The Hippo

HOME| ADVERTISING| CONTACT US|

 
Sep 20, 2018







NEWS & FEATURES

POLITICAL

FOOD & DRINK

ARTS

MUSIC & NIGHTLIFE

POP CULTURE



BEST OF
CLASSIFIEDS
ADVERTISING
CONTACT US
PAST ISSUES
ABOUT US
MOBILE UPDATES
LIST MY CALENDAR ITEM


Chicken and noodles




Chicken and noodles


03/01/18



 Cold and flu season is kicking my family’s behind, and not toward the kitchen. With two sick kids and one sick husband, I’ve been running on fumes trying to make sure everyone is hydrated, medicated and, of course, fed. The latter is easier said than done. For more than a week my kids ate next to nothing, and what little they did eat consisted of some gummy vitamin bears and crackers. Desperate to get them to eat something with a little more substance, I turned to my one-stop source for all things comfort food: the Pioneer Woman. 

Ree Drummond, a.k.a. the Pioneer Woman, can be found online and on The Food Network. Some of my favorite recipes have come from her kitchen, and this one is no exception. I wanted something thick and hearty but with subtle flavors that would be easy for my entire family to eat while they were convalescing. This recipe for chicken and noodles seemed to be just the thing — and then I screwed it up. 
How could I possibly screw up something so simple? As it turns out, two kids with the flu can be very distracting. Granted, my mistake was nominal depending on who’s eating; I neglected to add enough flour to thicken the broth, so I ended up with something more along the lines of chicken noodle soup than thick chicken and noodles. Regardless of my mess up, this recipe still hit the spot. My husband went back for seconds and both kids finished their entire bowls — a small victory for the week.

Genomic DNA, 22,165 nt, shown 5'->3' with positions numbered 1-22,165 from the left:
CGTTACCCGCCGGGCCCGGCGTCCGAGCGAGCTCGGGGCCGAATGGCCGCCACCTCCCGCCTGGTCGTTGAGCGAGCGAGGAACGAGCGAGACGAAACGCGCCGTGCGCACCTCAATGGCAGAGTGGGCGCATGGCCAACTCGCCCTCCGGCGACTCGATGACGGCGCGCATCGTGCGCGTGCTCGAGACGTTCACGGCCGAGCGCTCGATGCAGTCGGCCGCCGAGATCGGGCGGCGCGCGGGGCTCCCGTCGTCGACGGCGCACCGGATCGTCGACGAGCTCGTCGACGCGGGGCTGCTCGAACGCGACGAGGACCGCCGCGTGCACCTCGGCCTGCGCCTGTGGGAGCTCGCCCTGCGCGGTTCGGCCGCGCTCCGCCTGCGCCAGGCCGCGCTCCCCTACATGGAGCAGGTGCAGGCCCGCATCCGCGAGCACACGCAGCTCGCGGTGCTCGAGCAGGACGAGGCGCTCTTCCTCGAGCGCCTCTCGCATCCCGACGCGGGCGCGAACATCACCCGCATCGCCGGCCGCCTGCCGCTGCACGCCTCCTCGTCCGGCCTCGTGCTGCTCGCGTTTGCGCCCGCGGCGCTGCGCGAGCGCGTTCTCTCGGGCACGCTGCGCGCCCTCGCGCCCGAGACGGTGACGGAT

The recipe even let me dust off some of my less frequently used pantry ingredients like turmeric and white pepper, which both added big flavor, even in small amounts. The egg noodles were just what the doctor ordered, and the thyme and parsley flakes rounded out the flavor of this delicious dish. The onions, carrots and celery again proved that simple ingredients can make the most flavorful dishes, and more than a hint of salt tied everything together. 
Neither my patience, nor my patients, liked me being in the kitchen this week, so it was nice that I could do a few things and walk away while the stove did all the heavy lifting. This recipe also made a big batch, which proved helpful over a few days with picky eaters. I can’t prove it, but I think this meal brought my family back to health. The warm aromas and hearty flavors helped bring everyone around the table for the first time in more than a week, and kept them coming back for more.
— Lauren Mifsud 





®2018 Hippo Press. site by wedu